As the world’s population continues to grow, ensuring that sustainable food production systems are in place will be increasingly critical. Our planet is 70 percent ocean, which means sourcing food from marine environments is unavoidable. Couple that with current reports of global fisheries reaching production capacity, and it’s no surprise that experts expect farmed species to make up the majority of seafood in our future diets. After all, 50 percent of the seafood currently imported into the United States comes from a farm.
Aquaculture, or the farming of fish and shellfish in marine or freshwater environments, has been a key method of global food production for thousands of years. It is one of the most efficient forms of food production and outperforms land animal proteins, as shown in the graphic below. But for many in the United States, aquaculture is a dirty word.
Part of the reason aquaculture has such a negative reputation is that it is perceived in the West as being a relatively new industry. While aquaculture has existed for thousands of years globally, salmon farms, for example, have only been used in Canada and Europe for the last 40 years. In the late 90’s and early 2000’s, the industry started to mature and grow in scale and intensity. Reports arose around scientifically documented impacts like the mixing and breeding of escaped farmed salmon with wild populations, and the harming of juvenile salmon by sea lice from salmon farms.
Around roughly the same time, the “pink gold rush” of shrimp farming took off in Asia and was found to be spreading chemicals to the environment, disrupting local communities, and destroying mangroves forests. Furthermore, some of the first sustainable seafood organizations were developing their rating programs during this period and ended up focusing on the negative effects of salmon and shrimp farming. All of this resulted in the sustainable seafood movement having a less-than-favorable view of aquaculture in its early days.
With rising global protein demands, low-impact, cost-effective solutions are critical to helping move more sustainable proteins into our diet. However, there is a balance that needs to be found in the discussion about the future of aquaculture.
Many proponents oversell aquaculture, suggesting that farmed salmon could feed the planet. Despite the extensive history of aquaculture throughout the world, including in places like China where freshwater fish farms have existed for thousands of years, salmon farming is not a magic bullet. Although salmon farming is more efficient than land-based agriculture (i.e. poultry, pork, and beef), it still requires an average of 2 kg of wild-caught fish to produce 1 kg of farmed salmon and it cannot be grown at the equator where the need for sustainable protein is the highest. The efforts going into improving feed formulas and reducing other impacts of salmon farming, however, are transferable to many other species of fish that are more efficient and can be grown in warmer climates.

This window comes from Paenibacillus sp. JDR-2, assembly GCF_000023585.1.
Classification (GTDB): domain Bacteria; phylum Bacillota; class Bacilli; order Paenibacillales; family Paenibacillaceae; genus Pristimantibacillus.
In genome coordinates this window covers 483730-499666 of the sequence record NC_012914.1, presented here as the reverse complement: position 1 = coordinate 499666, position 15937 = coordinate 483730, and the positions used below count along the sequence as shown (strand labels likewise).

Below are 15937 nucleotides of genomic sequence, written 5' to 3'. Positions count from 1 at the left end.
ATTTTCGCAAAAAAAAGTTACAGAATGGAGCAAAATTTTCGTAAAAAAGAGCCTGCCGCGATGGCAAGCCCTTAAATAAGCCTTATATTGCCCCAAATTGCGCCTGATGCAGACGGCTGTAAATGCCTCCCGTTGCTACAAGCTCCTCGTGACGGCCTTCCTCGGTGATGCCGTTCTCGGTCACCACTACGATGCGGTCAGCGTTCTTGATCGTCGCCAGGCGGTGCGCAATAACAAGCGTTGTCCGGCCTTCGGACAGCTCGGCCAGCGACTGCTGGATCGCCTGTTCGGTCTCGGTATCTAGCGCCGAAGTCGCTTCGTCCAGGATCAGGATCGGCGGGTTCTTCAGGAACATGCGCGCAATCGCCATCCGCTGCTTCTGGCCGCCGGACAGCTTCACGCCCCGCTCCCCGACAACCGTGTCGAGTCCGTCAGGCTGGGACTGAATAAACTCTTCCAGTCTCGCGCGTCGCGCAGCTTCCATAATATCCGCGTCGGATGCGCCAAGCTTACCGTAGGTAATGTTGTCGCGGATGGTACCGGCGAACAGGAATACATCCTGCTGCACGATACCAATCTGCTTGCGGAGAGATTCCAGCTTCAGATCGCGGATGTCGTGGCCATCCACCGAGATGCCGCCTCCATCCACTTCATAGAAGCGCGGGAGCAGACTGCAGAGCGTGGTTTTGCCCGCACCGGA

Aquaculture’s bad rap persists amongst consumers, including influential members of the culinary world. In the United States, aquaculture development is well below global averages. The U.S. has one of the largest exclusive economic zones on the planet yet remains relatively devoid of aquaculture compared to other countries.
So, the question is, how can we do better? To start, we need to know what good aquaculture looks like and how it can benefit the American consumer. Fortunately, there are already some great examples of aquaculture in the U.S. right now:
Rainbow trout raised in raceway systems along the Snake River in Idaho has been consistently rated as a “best choice” by Monterey Bay Aquarium’s Seafood Watch, and has been well-received by chefs
Hawaiian kanpachi is a species of yellowtail farmed in open net pens off the coast of Kona, Hawaii. This particular species of yellowtail is not commercially available from the wild because it is affected by a parasite that renders it toxic for consumption, but the farming of this species has found a way around this problem and delivers a high-quality sashimi-grade product
The determined pursuit of sustainable caviar has resulted in a popular, “best choice” rated sturgeon farming industry in the U.S. These fish are bred in hatcheries and raised in land-based systems, which eliminates the risk of most environmental impacts.
There is a terrific oyster aquaculture industry in the U.S. that has quickly gained prominence. In fact, approximately 40 percent of total U.S. aquaculture is represented by “best choice” shellfish species (including eastern oysters, Pacific oysters, blue mussels and hard clams).
It is time to move on from the question of whether aquaculture should play a role in sustainable food production in the U.S. and focus instead on how we can truly develop an industry to be an example for the rest of the world. More than 80 percent of the seafood we already consume in the U.S. is imported, and at least 50 percent of that is produced by aquaculture. We cannot allow the “not in my backyard” approach to thrive here while others around the planet bear the burden of our food production.
There is a tremendous economic opportunity in this arena, but if the industry continues to insist that there are no issues, the criticisms of aquaculture will endure. We need to be honest and ensure that the debate moves forward in a collaborative way, bringing all stakeholders to the table to work together to achieve a sustainable American aquaculture industry.